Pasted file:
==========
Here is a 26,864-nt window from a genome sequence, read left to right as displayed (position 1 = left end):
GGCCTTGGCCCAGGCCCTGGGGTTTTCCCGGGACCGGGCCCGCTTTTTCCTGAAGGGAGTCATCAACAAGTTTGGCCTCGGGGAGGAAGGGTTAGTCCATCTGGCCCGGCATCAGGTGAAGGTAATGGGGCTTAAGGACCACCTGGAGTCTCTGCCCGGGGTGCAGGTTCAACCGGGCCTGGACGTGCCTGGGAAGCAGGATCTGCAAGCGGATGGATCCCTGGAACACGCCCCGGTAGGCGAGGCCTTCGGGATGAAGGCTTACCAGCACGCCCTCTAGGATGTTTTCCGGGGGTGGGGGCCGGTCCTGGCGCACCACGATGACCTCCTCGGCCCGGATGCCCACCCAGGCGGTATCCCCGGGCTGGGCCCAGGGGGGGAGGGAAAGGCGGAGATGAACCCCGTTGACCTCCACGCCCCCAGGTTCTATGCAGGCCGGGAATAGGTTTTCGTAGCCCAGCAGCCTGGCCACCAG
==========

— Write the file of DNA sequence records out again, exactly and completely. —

Here is a 26,864-nt window from a genome sequence, read left to right as displayed (position 1 = left end):
GGCCTTGGCCCAGGCCCTGGGGTTTTCCCGGGACCGGGCCCGCTTTTTCCTGAAGGGAGTCATCAACAAGTTTGGCCTCGGGGAGGAAGGGTTAGTCCATCTGGCCCGGCATCAGGTGAAGGTAATGGGGCTTAAGGACCACCTGGAGTCTCTGCCCGGGGTGCAGGTTCAACCGGGCCTGGACGTGCCTGGGAAGCAGGATCTGCAAGCGGATGGATCCCTGGAACACGCCCCGGTAGGCGAGGCCTTCGGGATGAAGGCTTACCAGCACGCCCTCTAGGATGTTTTCCGGGGGTGGGGGCCGGTCCTGGCGCACCACGATGACCTCCTCGGCCCGGATGCCCACCCAGGCGGTATCCCCGGGCTGGGCCCAGGGGGGGAGGGAAAGGCGGAGATGAACCCCGTTGACCTCCACGCCCCCAGGTTCTATGCAGGCCGGGAATAGGTTTTCGTAGCCCAGCAGCCTGGCCACCAG